A preliminary analysis published in The Lancet Psychiatry of 21 high- and upper middle-income countries indicates that suicide numbers have not significantly increased in the early months of the pandemic compared with expected levels based on the pre-pandemic period.
Internet searches for official government and publicly reported data on World Bank countries and economies with more than 3 million residents (n=135) were completed from September through November 2020. Data (including from countries and regions with fewer than 3 million residents) were also derived from studies in academic literature that reported on suicides before and after the pandemic as well as the World Health Organization (WHO), the International Association for Suicide Prevention, and International COVID-19 Suicide Prevention Research Collaboration (ICSPRC) members, who represent 40 countries.
They sourced government statistics from 16 high-income countries (Australia, Austria, Canada, Chile, Croatia, England, Estonia, Germany, Italy, Japan, Netherlands, New Zealand, Poland, South Korea, Spain, and the United States) and 5 upper-middle-income countries (Brazil, Ecuador, Mexico, Peru, and Russia).
The study authors used interrupted time-series analysis to model trends in monthly suicides before COVID-19 in each included geographical area, accounting for time trends and seasonality when possible.
They found no evidence of an increase in suicides relative to the expected number during the COVID-19 period in any geographical area in the primary analysis, in which they examined data from April through July 2020. They found statistical evidence of decreases in suicides in 12 areas: New South Wales, Australia (rate ratio (RR) 0.81 [95% CI 0.72–0.91]); Alberta, Canada (0.80 [0.68–0.93]); British Columbia, Canada (0.76 [0.66–0.87]); Chile (0.85 [0.78–0.94]); Leipzig, Germany (0.49 [0.32–0.74]); Japan (0.94 [0.91–0.96]); New Zealand (0.79 [0.68–0.91]); South Korea (0.94 [0.92–0.97]); California, USA (0.90 [0.85–0.95]); Illinois (Cook County), USA (0.79 [0.67–0.93]); Texas (four counties), USA (0.82 [0.68–0.98]); and Ecuador (0.74 [0.67–0.82]).
In the first sensitivity analysis, the researchers included all data available in each area through October 2020. They identified significant decreases in 3 additional areas: Victoria, Australia (0.89 [0.80−0.99]); Thames Valley, England, UK (0.82 [0.68−0.98]); and Mexico City, Mexico (0.86 [0.77−0.97]). However, Vienna showed statistical evidence of an increase in suicides (1.31 [1.08–1.59]), as did Japan (1.05 [1.04–1.07]), and Puerto Rico (1.29 [1.05–1.58]).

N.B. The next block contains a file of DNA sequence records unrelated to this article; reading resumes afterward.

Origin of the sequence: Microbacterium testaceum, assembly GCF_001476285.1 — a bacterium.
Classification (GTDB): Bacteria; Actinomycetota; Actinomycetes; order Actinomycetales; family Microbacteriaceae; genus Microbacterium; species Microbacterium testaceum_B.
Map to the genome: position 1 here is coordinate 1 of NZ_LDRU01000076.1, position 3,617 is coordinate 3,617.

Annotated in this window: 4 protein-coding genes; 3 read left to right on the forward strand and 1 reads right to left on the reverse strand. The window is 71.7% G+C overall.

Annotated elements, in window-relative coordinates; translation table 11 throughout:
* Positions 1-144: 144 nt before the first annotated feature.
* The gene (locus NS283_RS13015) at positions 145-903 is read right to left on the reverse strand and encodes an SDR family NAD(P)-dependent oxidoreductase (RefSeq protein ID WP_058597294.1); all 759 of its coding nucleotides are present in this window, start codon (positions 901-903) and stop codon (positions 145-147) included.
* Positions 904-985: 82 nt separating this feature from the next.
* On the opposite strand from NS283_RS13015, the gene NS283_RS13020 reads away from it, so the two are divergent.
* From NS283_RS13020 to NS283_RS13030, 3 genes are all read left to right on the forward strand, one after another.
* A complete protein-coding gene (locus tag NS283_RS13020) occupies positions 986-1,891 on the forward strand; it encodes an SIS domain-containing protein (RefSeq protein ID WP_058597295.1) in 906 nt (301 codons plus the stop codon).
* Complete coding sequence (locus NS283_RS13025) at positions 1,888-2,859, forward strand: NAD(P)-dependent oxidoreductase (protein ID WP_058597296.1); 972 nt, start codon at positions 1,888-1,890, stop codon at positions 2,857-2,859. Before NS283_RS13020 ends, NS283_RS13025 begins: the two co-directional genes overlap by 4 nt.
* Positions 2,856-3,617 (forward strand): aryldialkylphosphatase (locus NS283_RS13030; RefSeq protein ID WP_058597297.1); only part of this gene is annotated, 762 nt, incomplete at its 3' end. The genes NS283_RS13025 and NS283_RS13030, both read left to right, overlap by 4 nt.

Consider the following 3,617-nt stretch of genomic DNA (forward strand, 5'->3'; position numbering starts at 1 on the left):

The second sensitivity analysis, which identified the pandemic period as March 1 through July 2020, indicated a decreased risk of suicide in several additional areas beyond the primary analysis: Manitoba, Canada (0.60 [0.48−0.76]); Poland (0.94 [0.90−0.98]); Las Palmas, Spain (0.69 [0.51−0.94]); and Peru (0.73 [0.64−0.83]). The sole increase was seen in Puerto Rico (1.36 [1.07–1.72]).
When the researchers inflated the suicide numbers in the COVID-19 period by 5% for a supplementary analysis, New Jersey, USA (RR 1.18 [95% CI 1.05–1.34]) and Puerto Rico (1.34 [1.03–1.74]) showed increases.
Limitations of the study included the exclusion of low-income or lower-middle-income countries due to limited data, that low numbers of time points and monthly suicides in given areas might have resulted in models with relatively poorer precision, and that the researchers could not stratify data by demographics.
“We need to understand what has kept suicide numbers down during the pandemic’s early months, and what drives any increases if they do occur,” the study authors said. “We also need to recognize that suicide is not the only indicator of the negative mental health effects of the pandemic; levels of community distress are high and we need to ensure that people are supported.”
Pirkis J, John A, Shin S, et al. Suicide trends in the early months of the COVID-19 pandemic: An interrupted time-series analysis of preliminary data from 21 countries. Lancet Psychiatry. Published online April 13, 2021. doi: 10.1016/S2215-0366(21)00091-2
This article originally appeared on Psychiatry Advisor